Dan dan mian

Dan dan mian

By
From
The Real Food of China
Serves
4
Photographer
Leanne Kitchen

Once upon a time, the streets of Chengdu rang with the cries of snack sellers, including the dan dan noodle man (the name comes from the shoulder pole used to balance the baskets carrying the sauce and noodles). Alas, those days are long gone and the city has rushed headlong into complete modernity. Luckily, there’s still a ton of character in her denizens ... and in the food. Such dishes may not be found on the street anymore, but they’re still very much a part of the dining fabric.

Ingredients

Quantity Ingredient
3 teaspoons sichuan peppercorns
2 1/2 tablespoons peanut oil
50g tianjin preserved vegetables, rinsed and dried
200g minced pork
2 teaspoons shaoxing rice wine
80ml light soy sauce
80ml Strained chilli oil
1 tablespoon black rice vinegar
4 spring onions, finely sliced, green part only
600g fresh, thin egg noodles

Method

  1. Dry-roast the peppercorns in a small, heavy-based frying pan over a medium–low heat, shaking the pan often, for 3–4 minutes, or until fragrant. Cool, then transfer to a mortar (or an electric spice grinder) and pound with the pestle to form a coarse powder. Set aside.
  2. Heat 1 tablespoon of the peanut oil in a wok over a medium–high heat, then add the preserved vegetables and cook, stirring constantly, for 30 seconds. Remove with a slotted spoon and place in a large bowl.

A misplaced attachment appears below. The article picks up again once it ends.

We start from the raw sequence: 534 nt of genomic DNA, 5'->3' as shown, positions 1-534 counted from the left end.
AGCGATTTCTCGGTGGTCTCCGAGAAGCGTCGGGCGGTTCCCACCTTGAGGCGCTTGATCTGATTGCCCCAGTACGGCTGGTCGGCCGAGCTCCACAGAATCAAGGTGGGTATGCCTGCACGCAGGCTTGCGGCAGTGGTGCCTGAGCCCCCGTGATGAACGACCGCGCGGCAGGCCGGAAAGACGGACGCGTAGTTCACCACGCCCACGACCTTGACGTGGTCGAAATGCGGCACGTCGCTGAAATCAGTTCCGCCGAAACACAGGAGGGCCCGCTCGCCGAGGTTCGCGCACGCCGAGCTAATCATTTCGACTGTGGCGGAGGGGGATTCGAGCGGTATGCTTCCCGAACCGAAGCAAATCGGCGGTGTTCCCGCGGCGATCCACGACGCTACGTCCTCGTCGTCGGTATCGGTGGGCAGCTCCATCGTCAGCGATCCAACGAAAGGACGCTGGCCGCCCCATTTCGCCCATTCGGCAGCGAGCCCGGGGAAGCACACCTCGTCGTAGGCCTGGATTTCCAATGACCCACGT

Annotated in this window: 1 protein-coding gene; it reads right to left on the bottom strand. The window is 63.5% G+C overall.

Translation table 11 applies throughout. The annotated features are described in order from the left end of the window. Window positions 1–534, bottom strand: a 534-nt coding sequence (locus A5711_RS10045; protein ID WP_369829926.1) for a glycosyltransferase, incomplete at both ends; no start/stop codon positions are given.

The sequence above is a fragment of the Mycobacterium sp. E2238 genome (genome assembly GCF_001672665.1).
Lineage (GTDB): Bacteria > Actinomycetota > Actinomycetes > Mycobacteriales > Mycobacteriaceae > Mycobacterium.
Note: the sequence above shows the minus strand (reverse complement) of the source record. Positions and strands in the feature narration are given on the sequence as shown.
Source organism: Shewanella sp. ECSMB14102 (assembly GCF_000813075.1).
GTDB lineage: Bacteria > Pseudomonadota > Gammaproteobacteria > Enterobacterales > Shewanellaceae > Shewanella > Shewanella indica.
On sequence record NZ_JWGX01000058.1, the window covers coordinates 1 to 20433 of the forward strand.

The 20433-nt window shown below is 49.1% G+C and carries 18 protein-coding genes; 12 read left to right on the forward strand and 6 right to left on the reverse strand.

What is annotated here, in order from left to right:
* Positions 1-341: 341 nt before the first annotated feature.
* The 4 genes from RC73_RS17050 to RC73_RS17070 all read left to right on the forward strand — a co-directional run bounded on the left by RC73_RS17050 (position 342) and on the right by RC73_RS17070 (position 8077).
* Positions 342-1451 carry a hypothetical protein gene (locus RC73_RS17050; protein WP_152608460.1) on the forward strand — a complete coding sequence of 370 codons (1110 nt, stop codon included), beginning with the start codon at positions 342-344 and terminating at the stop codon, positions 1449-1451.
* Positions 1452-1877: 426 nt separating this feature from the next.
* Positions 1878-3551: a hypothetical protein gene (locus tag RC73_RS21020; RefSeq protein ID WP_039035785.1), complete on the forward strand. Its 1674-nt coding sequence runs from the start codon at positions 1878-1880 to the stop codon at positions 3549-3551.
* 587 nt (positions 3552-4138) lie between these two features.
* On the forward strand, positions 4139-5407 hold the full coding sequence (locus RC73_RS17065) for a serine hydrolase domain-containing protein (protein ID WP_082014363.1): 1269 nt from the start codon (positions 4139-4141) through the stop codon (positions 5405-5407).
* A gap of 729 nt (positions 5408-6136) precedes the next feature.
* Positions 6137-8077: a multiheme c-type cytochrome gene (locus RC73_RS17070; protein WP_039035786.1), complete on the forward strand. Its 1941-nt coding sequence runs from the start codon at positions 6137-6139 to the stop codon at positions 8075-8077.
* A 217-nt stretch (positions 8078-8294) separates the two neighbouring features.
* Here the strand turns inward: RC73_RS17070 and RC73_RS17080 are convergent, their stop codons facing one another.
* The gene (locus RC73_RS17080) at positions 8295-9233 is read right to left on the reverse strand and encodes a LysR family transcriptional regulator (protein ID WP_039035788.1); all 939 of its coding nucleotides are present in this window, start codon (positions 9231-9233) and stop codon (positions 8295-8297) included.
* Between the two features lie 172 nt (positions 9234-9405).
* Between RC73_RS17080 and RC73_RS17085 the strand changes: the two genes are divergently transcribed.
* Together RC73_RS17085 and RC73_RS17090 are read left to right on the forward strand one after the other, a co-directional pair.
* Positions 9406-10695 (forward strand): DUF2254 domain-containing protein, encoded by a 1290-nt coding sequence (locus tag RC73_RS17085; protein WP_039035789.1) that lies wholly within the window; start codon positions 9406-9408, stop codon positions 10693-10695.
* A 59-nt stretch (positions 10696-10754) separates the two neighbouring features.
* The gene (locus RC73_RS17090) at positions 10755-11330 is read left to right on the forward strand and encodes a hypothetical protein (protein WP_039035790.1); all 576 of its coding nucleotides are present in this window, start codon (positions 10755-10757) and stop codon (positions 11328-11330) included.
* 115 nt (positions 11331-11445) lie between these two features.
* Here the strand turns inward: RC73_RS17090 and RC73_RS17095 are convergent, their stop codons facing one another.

3. Heat the remaining oil in the wok, then add the pork and stir-fry over a high heat for 2 minutes, or until browned. Add the rice wine and 1½ tablespoons of the soy sauce and cook, stirring constantly, for another 5 minutes, or until almost all the liquid has evaporated. Remove the pork from the wok and add to the bowl with the preserved vegetables. Add the remaining soy sauce, the chilli oil, vinegar and spring onions to the bowl and toss to combine well.
  4. Meanwhile, cook the noodles in a saucepan of boiling water for 2–3 minutes (or according to the packet instructions), or until softened, then drain. Divide the noodles among four bowls, spoon the pork mixture over the top and serve immediately, allowing diners to mix their own noodles at the table.
Tags:
China
Chinese
Asia
Asian
Real Food of China
Leanne
Kitchen
Antony
Suvalko
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